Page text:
On Saturday (Feb 2, 2013) my sweetie and I went to see the musical
"Fiorello" at the New York City Center "Encores" presentation. This
was my second time seeing it: the first time was in May, 1961, when I
saw Tom Bosley (better known to the public as "Howard Cunningham" on
"Happy Days") play the late New York mayor. At that time LaGuardia
had been mayor only 15 years before (before my time), and it seemed
like most of the audience were fans. I do remember the spontaneous
applause that came from the audience when a picture of FDR was shown
in a newsreel on the stage.
Fiorello is a theatricalized biography of mayor LaGuardia. It was so good, that it was only one of eight musicals to win the Pulitzer prize for drama. And, speaking of ovations, the night that we saw it they had a special guest star, with a small walk-on part -- Barney Frank. When he made his entrance there was a minute and a half sustained cheer and applause.
The reason that I'm writing about it here, is that there is lots of nitty-gritty stuff about politics. The musical starts (after a brief recollection of when Fiorello (played by Danny Rutigliano) reads the comics over municipal station WNYC during an extended newspaper strike). Fiorello ("the little flower") LaGuardia is shown as an idealistic young lawyer whose mission in life is to help the poor and downtrodden: "On the side of the angels". Interestingly enough (my how times have changed) he was a Republican! He's shown in the next scene teaching young women the right way to picket their money-grubbing boss on a strike against the Nifty shirtwaist factory
The Democratic political machine, Tammany Hall, is as corrupt as they come, and is using the local police to quash the strike. However, Fiorello, and the young strikers prevail. But one of the strikers, Dora (played by a wonderful Jenn Gambatese) unaccountably falls in love the policeman Floyd (Jeremy Bobb) who later becomes a Tammany operative.
But the next scene is one that that Kossacks should like: at the "Ben Marino Republican Club", the local Republican leaders have the unenviable task of picking a candidate for Congress in the 14th district, where no Republican has ever won. They need "Some qualified Republican who's willing to lose". All the guys but Ben (who was played in the original by Howard Da Silva -- a victim of the McCarthy inspired blacklist, but here is played by a great Shuler Hensley) would rather play poker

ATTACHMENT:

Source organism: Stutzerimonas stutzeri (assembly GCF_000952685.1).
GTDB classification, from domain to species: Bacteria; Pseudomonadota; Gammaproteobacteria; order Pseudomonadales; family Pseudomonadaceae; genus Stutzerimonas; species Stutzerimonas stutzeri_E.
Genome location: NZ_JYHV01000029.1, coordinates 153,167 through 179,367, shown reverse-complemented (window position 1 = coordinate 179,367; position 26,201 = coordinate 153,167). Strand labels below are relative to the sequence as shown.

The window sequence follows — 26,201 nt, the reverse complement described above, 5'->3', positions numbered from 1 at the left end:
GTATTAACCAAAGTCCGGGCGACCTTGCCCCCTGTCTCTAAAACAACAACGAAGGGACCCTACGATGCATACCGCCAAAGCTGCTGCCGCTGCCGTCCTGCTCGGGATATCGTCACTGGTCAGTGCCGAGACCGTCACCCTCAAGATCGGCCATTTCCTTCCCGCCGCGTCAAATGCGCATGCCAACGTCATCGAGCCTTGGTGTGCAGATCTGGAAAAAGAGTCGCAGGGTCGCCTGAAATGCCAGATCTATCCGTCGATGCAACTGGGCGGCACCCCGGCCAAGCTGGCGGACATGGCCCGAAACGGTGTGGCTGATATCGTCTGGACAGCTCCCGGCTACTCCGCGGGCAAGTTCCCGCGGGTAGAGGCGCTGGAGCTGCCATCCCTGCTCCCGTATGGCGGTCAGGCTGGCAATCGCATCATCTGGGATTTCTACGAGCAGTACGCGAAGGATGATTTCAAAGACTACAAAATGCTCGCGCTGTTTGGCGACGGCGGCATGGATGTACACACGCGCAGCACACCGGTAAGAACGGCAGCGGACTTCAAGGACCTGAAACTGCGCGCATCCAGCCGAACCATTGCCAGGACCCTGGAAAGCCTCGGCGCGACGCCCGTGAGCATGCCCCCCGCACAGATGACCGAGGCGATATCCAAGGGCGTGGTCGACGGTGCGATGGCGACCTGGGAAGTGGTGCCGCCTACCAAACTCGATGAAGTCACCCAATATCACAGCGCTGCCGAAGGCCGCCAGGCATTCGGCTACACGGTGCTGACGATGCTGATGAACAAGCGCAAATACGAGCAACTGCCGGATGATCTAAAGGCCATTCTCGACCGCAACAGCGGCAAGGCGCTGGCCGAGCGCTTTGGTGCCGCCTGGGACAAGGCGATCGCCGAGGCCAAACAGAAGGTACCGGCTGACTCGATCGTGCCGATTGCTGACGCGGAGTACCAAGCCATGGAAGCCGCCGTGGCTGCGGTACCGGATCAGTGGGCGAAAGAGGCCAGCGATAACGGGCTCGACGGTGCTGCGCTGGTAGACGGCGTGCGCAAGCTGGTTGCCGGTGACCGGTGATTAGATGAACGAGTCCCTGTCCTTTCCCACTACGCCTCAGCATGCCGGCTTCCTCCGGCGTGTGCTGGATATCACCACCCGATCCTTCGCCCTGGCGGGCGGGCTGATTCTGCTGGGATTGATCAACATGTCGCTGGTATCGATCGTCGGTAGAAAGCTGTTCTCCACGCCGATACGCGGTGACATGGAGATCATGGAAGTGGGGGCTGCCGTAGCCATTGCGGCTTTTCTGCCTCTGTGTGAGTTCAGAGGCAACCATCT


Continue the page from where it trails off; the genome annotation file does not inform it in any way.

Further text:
LaGuardia bursts in and demands that they run him. They figure that they've found a convenient sacrificial lamb, and accept. Much to their utter amazement he wins -- after some rousing campaign rallies
-- after campaigning as a progressive reformer (this is 1918),
-- "God forbid independent".
Once in congress, he's confronted by a a senior senator (played by Barney Frank) who takes him to task for violating the unwritten rule that freshman representatives not give speeches on the floor of Congress (this got a sustained laugh from the audience). LaGuardia has pushed a draft (conscription into the Army) as being the only fair and equitable way to get soldiers for the upcomming war with Germany, volunteers himself and goes overseas.
In the meantime he's courting Thea (played by Kate Baldwin) -- a refugee from Trieste -- a young model that he met at shirtwaist strike (much to the chagrin of his long suffering secretary Marie (played by Erin Dilly), who's been deeply in love with him for years). He promises her that he will liberate Trieste from the Austrians, which he does! After he comes home they marry.
Now go forward ten years -- LaGuardia has returned to his law practice (in fact, though he returned to Congress, but this isn't mentioned) and he and Thea are very happy. But Fiorello hates corruption, and runs as the Republican candidate for mayor against "Gentleman Jimmy Walker" (sung by Emily Skinner playing a fictional Broadway star Mitzi Travers)
and the corrupt Tammany machine. There's a scene in which some Tammany leaders conspire with a local mob boss to have LaGuardia killed at one of his rallies a week before the election. The scheme is foiled, but Fiorello is called away to find that his wife has died. It wasn't stated in the musical, but according to Wikipedia, she died of
Tuberculosis. But he loses in a landslide. However Walker's administration was so corrupt that judicial investigations convicted many of the officials, and Walker himself resigned after two years and fled to Europe with his mistress (not stated in the musical) to avoid indictment. The hearings are portrayed in the funniest song in the show -- "Little Tin Box"
For the next election, Fiorello bounces back, and even will take advice from the Republican organization in the person of Ben Marino, and is elected for the first of three terms. At the end he finally proposes to his secretary, who has been nursing her love for him for years, but after she has seemingly given up on him ("The Very Next
In all it was a wonderful night at the theater. All of the performers were topnotch. As was pointed out by the Times critic Ben Brantley, Erin Dilly, Jenn Gambetese and Emily Skinner are all Broadway stars but here were happy to portray supporting roles. And it was also an occasion for me to learn what an incredible mayor LaGuardia was -- during his three terms he not only crushed the power of an old political machine -- Tammany Hall -- he started projects that built roads -- the West side highway, FDR drive, battery tunnel, and took over the last of the private subway firms -- the IRT. And of course, there's LaGuardia airport (which was a small field called Floyd Bennet field before he
made it into a major airport). He also instituted countless progressive programs.
When I first saw the musical in 1961 there were still many progressive Republicans in New York City. Of course that branch of the party has been long extinct.